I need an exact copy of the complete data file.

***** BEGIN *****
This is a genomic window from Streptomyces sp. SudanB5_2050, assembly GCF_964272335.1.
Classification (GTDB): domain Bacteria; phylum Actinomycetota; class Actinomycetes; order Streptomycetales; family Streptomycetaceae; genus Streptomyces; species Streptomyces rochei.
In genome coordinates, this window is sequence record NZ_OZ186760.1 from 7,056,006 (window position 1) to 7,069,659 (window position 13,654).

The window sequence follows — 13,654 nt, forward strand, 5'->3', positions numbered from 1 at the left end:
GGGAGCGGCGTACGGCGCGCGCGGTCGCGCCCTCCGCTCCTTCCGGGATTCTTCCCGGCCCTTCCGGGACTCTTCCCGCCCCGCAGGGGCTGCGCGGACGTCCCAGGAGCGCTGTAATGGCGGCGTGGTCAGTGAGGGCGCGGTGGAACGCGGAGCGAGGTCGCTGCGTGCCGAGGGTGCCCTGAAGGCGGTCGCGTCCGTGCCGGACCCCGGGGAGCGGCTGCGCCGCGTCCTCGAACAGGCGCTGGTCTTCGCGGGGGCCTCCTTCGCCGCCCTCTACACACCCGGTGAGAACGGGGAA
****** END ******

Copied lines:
This is a genomic window from Streptomyces sp. SudanB5_2050, assembly GCF_964272335.1.
Classification (GTDB): domain Bacteria; phylum Actinomycetota; class Actinomycetes; order Streptomycetales; family Streptomycetaceae; genus Streptomyces; species Streptomyces rochei.
In genome coordinates, this window is sequence record NZ_OZ186760.1 from 7,056,006 (window position 1) to 7,069,659 (window position 13,654).

The window sequence follows — 13,654 nt, forward strand, 5'->3', positions numbered from 1 at the left end:
GGGAGCGGCGTACGGCGCGCGCGGTCGCGCCCTCCGCTCCTTCCGGGATTCTTCCCGGCCCTTCCGGGACTCTTCCCGCCCCGCAGGGGCTGCGCGGACGTCCCAGGAGCGCTGTAATGGCGGCGTGGTCAGTGAGGGCGCGGTGGAACGCGGAGCGAGGTCGCTGCGTGCCGAGGGTGCCCTGAAGGCGGTCGCGTCCGTGCCGGACCCCGGGGAGCGGCTGCGCCGCGTCCTCGAACAGGCGCTGGTCTTCGCGGGGGCCTCCTTCGCCGCCCTCTACACACCCGGTGAGAACGGGGAA